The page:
September 20, 2021

Volume XI, Number 263

Advertisement

September 20, 2021

Subscribe to Latest Legal News and Analysis
Advertisement

China State Council Promulgates Long-Awaited Pollutant Discharge Permit Regulation

On January 29, 2021, the China State Council issued Regulations on Management of Pollutant Discharge Permits with an effective date of March 1, 2021 (Regulations). These Regulations complete legislative efforts on the national pollutant discharge permit system and specify compliance obligations for enterprises with operations in China that discharge pollutants in the form of air emissions, water discharges, or wastes. This Alert provides an overview of the Regulations and highlights key obligations and compliance requirements for pollutant discharging enterprises.

Background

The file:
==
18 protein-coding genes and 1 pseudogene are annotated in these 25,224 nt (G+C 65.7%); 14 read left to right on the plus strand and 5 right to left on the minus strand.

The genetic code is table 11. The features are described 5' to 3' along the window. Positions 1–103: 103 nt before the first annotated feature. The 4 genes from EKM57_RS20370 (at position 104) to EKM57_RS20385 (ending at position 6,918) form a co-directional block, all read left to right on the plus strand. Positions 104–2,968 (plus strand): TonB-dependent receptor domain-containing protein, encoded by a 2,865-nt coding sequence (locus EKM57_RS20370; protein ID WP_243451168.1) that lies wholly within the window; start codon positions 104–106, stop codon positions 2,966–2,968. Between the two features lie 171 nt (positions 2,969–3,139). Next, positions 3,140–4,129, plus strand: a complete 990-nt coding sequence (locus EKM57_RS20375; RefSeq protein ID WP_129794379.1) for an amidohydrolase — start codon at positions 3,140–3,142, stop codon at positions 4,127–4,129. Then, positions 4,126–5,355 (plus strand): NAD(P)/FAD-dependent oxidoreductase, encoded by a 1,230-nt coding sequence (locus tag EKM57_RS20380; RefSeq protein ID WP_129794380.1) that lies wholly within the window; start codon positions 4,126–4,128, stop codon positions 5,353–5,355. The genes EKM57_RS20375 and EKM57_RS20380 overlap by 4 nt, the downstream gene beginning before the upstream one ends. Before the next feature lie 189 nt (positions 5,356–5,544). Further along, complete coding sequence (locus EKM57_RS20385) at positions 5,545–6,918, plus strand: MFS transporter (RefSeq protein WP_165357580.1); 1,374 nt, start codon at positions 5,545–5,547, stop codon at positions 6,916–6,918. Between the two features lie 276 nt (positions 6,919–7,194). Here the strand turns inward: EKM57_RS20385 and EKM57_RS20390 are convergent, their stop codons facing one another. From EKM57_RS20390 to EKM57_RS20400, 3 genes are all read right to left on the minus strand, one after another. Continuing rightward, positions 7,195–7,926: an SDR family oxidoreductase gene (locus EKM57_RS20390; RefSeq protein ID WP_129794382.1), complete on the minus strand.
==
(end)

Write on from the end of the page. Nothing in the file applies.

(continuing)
Establishment of the national pollutant discharge permit system has long been a major focus of the Chinese government, and recently issued policy documents[1] have targeted full implementation of the system during the 14th five-year plan period, starting in 2021. The China Environmental Protection Law sets out a legal foundation for the establishment of this system, and both the Air Pollution Prevention and Control Law and the Water Pollution Prevention and Control Law authorize the State Council to draft and issue implementation measures for the pollutant discharge permit system. In November 2016, the State Council issued a policy document, i.e., the Implementation Plan of the Permit System for Controlling Pollutant Discharge (Plan), to kick off the evolution of the national pollutant discharge permit system.

The Ministry of Ecology and Environment (MEE) released a draft of the Regulations for public comment in 2018, and it finalized a draft for approval in 2019. After review and comment by other agencies and local governments, as well as expert review and further investigation, on December 9, 2020, the executive meeting of the State Council reviewed and approved the draft. On January 24, 2021, Premier Li Keqiang signed the State Council Order, thereby officially promulgating the Regulations.